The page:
Unfortunately these bulbs were only available in the fall so this was my only choice. But if I can nurse them through the winter, perhaps getting them outside where air circulation and some strong sun will strengthen their stems (gradually of course) will salvage these. Time will tell. I hope so,though. One of these varieties is supposed to have stunning flowers. Stay tuned….
It’s January. The Christmas tree is down–in fact it is down by the road awaiting pickup and recycling by the town.
All the extra lights–and light–from the holiday are put away so the house seems darker now. And while we are past the winter solstice, so sunsets are very gradually getting later, at this moment, it is still difficult to tell. The one pleasure is that winter sunrises and sunsets tend to be lovely.
But this very cold and dark time of year is always a time of sadness when it is difficult to look forward to the coming spring and the gardens. This year it even more difficult with the news of each day and the pandemic. I try to keep my consumption of that to a minimum and even then, the sadness is sometimes almost unbearable.
Still, I have a lovely crop of forced hyacinths coming along, as well as some new amaryllis. These days, that may be the best I can hope for until warmer weather (which of course could be any day now–we have had some crazy warmth in between the snow and ice).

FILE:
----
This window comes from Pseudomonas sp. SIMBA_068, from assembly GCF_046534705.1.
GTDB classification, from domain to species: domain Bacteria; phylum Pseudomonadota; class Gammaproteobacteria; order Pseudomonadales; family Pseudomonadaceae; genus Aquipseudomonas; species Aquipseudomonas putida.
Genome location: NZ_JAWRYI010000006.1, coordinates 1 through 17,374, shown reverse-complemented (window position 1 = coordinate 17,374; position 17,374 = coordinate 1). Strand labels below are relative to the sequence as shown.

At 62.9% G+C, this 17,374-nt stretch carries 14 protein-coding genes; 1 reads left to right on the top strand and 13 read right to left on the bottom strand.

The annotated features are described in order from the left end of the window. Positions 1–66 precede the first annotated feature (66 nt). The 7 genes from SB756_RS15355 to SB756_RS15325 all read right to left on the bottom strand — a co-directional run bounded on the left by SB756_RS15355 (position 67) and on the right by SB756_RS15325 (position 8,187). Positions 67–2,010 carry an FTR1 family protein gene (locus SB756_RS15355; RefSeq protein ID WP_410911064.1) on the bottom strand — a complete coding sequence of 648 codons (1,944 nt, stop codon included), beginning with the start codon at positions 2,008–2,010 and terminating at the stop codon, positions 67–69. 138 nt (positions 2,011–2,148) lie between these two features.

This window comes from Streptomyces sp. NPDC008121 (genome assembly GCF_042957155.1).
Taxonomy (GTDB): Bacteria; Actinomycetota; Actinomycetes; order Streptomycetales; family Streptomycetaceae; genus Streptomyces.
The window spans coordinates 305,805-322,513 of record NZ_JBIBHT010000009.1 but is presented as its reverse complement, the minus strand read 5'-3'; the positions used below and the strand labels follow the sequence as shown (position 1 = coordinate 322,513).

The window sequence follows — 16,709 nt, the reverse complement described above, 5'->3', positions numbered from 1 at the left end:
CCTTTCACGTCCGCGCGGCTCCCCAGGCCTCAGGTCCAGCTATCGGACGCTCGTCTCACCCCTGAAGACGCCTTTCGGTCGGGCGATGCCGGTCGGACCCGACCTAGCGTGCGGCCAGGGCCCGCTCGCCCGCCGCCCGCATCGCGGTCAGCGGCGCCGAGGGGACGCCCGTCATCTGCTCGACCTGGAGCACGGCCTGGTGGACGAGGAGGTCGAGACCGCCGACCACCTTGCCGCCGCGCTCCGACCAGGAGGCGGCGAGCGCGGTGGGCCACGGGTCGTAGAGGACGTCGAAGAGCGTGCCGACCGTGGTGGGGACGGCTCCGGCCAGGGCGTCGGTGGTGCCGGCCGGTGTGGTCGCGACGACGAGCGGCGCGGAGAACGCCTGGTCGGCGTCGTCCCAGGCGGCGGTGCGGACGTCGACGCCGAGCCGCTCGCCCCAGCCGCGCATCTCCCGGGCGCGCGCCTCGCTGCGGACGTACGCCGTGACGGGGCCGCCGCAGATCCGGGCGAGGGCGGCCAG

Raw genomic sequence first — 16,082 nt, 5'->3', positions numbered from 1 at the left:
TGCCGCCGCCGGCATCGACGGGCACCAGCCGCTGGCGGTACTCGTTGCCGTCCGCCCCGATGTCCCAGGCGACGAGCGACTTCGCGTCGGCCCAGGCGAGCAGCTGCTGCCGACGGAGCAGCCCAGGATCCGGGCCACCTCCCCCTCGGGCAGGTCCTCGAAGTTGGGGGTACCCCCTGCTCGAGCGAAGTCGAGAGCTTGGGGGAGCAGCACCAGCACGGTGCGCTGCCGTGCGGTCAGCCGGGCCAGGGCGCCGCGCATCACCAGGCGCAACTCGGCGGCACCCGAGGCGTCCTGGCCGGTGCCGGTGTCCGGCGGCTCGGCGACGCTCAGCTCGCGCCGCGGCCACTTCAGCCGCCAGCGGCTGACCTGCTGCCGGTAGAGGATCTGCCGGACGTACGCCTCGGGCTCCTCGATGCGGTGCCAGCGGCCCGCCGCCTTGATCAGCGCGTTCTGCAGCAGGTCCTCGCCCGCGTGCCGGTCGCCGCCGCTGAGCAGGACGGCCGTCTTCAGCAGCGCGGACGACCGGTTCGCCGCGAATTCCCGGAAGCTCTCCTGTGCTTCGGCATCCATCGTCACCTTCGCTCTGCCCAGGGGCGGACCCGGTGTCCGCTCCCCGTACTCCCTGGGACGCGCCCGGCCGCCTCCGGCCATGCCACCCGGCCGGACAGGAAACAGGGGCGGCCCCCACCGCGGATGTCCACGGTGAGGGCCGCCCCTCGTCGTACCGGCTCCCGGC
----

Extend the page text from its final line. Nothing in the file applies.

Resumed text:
And before I know it, it will be time to get back out and do a little pruning and weeding–true balm for my soul.
Until then, I will keep my news consumption to a minimum and take walks with the dog. And maybe even start a few more bulbs.
I usually do a post about my “gardening resolutions” for the new year but this year just having survived 2020 may be all that I need to say–and be extremely grateful for.
It’s a little difficult to know quite what to decide about this year’s garden. I suspect that this gardening year will be much like last, with restrictions and limitations still in place because of the pandemic. So perhaps I will resolve the following:
I have much to focus on without leaving my property. I need to attend more to maintenance;
Any new projects and planting that I do, I will attempt to make as few trips as possible (good practice even during normal times);
And I will continue to reduce my containers and group them to conserve water. Last year, we had quite a drought. Fortunately, I had already begun this practice, but I still spent too much time watering containers. It’s not fun. Some of those are my house plants and it’s still easier to water those with a hose than indoors with watering cans–but still.
So let us look forward to better things in 2021. Here’s to a happy, healthy new year and a fabulous garden!
Okay, I shouldn’t be complaining–and really, I am not. I bought a white amaryllis and it’s blooming white. So already I am so far ahead of last year when my white amaryllis was some funky red bicolor.
Further, it appears that this bulb will have 3 blooms–2 of the usual sort and then this creative thing coming out of its base. So I am way ahead of the game.
If I actually look at it artistically, it appears as if someone–not me, because I never could have come up with this idea–creatively draped this bloom in the pot. But no! It’s actually attached to the bulb, and blooming sideways out of the base. Very strange.
This is what makes gardening great. Plants just never lose the ability to surprise and delight. This is way better than I ever planned!